Marks on Recoated Parts
We get some blemishes on parts when we recoat them that are sometimes referred to as back-ionization and in some cases pinholes through the coating. How can we avoid these marks on the recoated parts?
Q. We get some blemishes on parts when we recoat them that are sometimes referred to as back-ionization and in some cases pinholes through the coating. How can we avoid these marks on the recoated parts? How can we differentiate between back-ionization and pin holes? A.B.
A. Back-ionization occurs when the current level on the part surface is too high and an excess number of ions build up under the film as it builds on the part surface. The excess ionization creates a corona field under the film and generates positive charge that discharges through the film toward the spray gun electrode. It can cause excess orange peel, star-shaped ruptures in the cured film or pinholes if it is severe. The way to control it is to manage the level of current flow to the part.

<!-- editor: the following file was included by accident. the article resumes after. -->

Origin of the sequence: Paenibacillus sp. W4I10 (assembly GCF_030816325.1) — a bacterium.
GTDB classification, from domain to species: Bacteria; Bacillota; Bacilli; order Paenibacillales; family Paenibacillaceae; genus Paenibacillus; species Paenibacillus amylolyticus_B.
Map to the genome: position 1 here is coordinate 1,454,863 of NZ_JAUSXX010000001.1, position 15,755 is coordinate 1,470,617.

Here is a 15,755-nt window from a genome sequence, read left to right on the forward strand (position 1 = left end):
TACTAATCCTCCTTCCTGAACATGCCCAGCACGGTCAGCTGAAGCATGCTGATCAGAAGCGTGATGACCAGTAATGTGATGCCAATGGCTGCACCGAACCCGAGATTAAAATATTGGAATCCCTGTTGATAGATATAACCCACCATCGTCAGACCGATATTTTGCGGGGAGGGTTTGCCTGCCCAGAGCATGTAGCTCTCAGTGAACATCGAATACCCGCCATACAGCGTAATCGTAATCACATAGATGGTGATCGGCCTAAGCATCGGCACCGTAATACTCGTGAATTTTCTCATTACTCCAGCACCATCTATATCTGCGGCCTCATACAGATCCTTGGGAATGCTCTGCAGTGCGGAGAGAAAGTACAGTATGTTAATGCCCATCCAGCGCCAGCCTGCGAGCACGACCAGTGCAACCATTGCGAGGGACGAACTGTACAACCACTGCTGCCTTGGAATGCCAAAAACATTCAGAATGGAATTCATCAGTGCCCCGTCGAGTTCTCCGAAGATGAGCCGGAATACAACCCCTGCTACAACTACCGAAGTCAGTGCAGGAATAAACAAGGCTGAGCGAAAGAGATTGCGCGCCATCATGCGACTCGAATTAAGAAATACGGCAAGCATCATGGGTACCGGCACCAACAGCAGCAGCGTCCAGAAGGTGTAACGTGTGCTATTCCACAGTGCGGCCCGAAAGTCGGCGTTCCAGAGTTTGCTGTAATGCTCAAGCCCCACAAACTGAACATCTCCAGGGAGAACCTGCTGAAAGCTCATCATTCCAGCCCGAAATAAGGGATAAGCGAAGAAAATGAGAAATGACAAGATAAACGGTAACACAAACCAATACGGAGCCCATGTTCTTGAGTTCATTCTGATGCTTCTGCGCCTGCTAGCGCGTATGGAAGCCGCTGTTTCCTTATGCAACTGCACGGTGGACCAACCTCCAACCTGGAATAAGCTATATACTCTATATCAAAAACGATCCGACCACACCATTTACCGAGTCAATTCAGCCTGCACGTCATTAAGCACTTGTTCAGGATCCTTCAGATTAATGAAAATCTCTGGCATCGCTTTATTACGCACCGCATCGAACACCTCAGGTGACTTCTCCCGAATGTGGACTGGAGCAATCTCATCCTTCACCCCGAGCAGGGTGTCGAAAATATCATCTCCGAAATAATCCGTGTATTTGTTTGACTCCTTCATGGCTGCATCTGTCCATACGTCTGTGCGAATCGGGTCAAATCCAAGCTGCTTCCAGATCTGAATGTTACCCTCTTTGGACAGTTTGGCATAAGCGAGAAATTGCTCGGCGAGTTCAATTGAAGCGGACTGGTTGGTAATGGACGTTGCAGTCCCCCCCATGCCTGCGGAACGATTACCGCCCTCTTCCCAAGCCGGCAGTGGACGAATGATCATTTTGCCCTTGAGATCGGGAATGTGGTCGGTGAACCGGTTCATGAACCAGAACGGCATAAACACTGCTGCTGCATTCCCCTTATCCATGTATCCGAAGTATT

There are a couple of good ways to control the current draw to the part surface. Use a current limiting circuit on the gun controller if you have one. Many newer spray guns have a controller that limits current or a factory pre-set for recoat parts. Move the gun farther from the target. Pull the gun back one or two inches and increase the powder flow a little to compensate for the greater target distance. If you are using reclaimed powder be sure that the grind size is not too fine. In a cartridge recovery system the fines can accumulate and cause application problems. Avoid excess film thickness. A thicker film means that there will be more ions in the film and under the film and greater resistance to further deposition. Control gun current level and make sure you have good earth ground to avoid these defects.
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